1974 Triumph 2000 from Australia and New Zealand


A reliable, cost-efficient, fun vehicle


The head gasket blew approx. 2 years ago.

The clutch has been replaced 3 times since new.

Rubber fuel lines have perished, causing engine bay fire.

There is a recurring fault with a lack of power and excessive pinking when the car is at operating temperature.

General Comments:

This car has been in the family since 1982 and has 5 successive learner drivers.

It is a very good car to learn to drive in, with a short gear throw, and precise manual steering.

The exhaust note sounds brilliant through narrow town streets.

It has stood up well to "boy racer" driving, with only a worn clutch and a blown head gasket to show for it.

The exterior paint is original, with only one touch up required on the bonnet, due to the aforementioned fire.

There is a low level of noise inside the car at any speed, and this, along with the very roomy interior, makes for a very comfortable car on long trips.

It has doubled as a flat-land farm car on occasion, a duty which although the manufacturer may never have intended the car to carry out, it has handled admirably.

Would you buy another car from this manufacturer? No

Review Date: 27th January, 2003

13th Feb 2004, 10:28

I think the fuel line problems and the pinking are probably related. Do you also get "dieseling" when you switch off after a long run?

The pinking will be due to the low octane rating of modern fuel. The different chemical content (including a relatively high level of benzine) has been blamed for perishing of rubber pipes in VWs, and I wouldn't run any old car on it (even with an additive) without regularly checking the state of the fuels lines, especially where they meet the fuel pump and around other seals. Try using an octane booster to get the ron up to about 98 (I guess it could take even higher, which should help fuel consumption). Probably best to fit an under-bonnet fire extinguisher as well, just in case!

13th Mar 2004, 00:48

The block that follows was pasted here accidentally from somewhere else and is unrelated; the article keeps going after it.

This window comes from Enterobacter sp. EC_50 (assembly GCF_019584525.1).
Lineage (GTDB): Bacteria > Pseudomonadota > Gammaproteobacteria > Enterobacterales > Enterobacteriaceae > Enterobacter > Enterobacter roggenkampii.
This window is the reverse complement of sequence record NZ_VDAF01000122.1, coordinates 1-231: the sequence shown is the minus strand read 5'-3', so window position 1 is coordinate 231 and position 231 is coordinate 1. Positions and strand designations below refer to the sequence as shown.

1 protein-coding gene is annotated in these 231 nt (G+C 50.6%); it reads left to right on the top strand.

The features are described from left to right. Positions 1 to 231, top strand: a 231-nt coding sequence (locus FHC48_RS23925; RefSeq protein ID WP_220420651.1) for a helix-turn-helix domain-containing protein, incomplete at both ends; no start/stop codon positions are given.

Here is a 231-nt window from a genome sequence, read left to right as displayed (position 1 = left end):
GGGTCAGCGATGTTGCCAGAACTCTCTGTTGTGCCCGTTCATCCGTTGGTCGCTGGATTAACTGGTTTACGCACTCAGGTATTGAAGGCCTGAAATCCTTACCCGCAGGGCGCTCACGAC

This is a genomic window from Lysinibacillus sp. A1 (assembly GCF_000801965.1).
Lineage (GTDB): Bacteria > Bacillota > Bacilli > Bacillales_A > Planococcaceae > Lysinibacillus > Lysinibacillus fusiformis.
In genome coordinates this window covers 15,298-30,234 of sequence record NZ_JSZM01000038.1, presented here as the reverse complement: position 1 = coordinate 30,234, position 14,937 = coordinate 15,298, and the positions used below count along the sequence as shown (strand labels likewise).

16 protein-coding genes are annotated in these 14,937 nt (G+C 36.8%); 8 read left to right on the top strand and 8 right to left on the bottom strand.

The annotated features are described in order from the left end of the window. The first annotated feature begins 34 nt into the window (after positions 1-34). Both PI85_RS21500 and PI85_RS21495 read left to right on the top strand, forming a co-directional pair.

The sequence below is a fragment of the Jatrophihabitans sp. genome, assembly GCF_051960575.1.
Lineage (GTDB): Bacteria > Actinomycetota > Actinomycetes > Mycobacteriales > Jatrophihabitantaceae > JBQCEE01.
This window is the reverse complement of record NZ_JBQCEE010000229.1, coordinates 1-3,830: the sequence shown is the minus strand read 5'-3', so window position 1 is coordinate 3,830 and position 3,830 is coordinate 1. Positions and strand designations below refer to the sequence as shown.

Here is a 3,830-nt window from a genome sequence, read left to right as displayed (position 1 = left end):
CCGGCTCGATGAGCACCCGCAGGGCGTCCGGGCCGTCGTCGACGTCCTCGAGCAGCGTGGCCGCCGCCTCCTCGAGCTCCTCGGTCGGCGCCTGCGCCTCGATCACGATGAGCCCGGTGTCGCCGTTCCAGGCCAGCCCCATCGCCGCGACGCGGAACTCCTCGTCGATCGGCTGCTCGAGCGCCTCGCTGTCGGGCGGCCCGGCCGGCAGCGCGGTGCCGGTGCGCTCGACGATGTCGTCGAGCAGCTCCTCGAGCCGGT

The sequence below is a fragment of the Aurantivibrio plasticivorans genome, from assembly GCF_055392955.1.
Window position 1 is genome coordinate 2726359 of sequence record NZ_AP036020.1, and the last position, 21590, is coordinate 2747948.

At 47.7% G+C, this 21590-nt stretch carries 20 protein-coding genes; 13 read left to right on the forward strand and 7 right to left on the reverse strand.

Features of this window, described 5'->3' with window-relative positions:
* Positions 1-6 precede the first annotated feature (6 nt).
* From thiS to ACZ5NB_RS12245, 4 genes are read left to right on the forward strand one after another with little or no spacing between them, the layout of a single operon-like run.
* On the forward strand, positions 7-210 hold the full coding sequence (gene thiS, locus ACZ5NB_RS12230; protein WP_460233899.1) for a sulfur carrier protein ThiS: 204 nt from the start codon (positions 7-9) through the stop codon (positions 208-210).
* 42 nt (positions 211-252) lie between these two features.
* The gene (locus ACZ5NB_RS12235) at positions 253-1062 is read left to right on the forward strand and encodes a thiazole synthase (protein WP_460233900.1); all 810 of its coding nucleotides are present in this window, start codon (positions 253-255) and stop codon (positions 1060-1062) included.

Cheers Mate, pity I didn't read it sooner, due to New Zealand drivers, our trusty Triumph is now significantly shorter than factory. A large urban 4x4 "didn't see it stop", subsequently shunting it into the rear of the truck in front. Which adds another point... Triumphs are very, very strong in crashes - but mind the big steering wheel.

1970 Triumph 2000 MkII 2.0 from UK and Ireland


A really practical and classy motor


Synchromesh on 2nd a bit rough replaced by a secondhand box.

Driveshaft replaced due to worn splines.

Universal joint on propshaft.

Usual other odds and ends.

General Comments:

My Dad's car, but I learned to drive on it.

Carried out family round for 7 years without complaint. Loads of legroom and space in front and back.

Stylish design. Beautiful interior.

Fantastic straight 6 engine, flexible and powerful.

After we sold it on it ran for another 2 years. Rust was getting into the rear suspension mounts which were difficult to fix without a complete strip down.

I have often thought about buying one of the estate versions for myself instead of a modern econobox clone.

Would you buy another car from this manufacturer? Don't Know

Review Date: 13th November, 2002

1967 Triumph 2000 Mk 1 2.0 petrol from Australia and New Zealand


Solid, reliable and worth a look


Car was acquired as a gift from my brother - the second owner - in the following condition:

Rust in left front and rear guards, repaired with fibreglass.

Leaks in boot (trunk) and front passenger floor, repaired by replacing obviously worn-out rear window seal and applying non-setting compound to windscreen rubber.

One trafficator globe, the choke indicator globe and one rear numberplate globe needed to be replaced.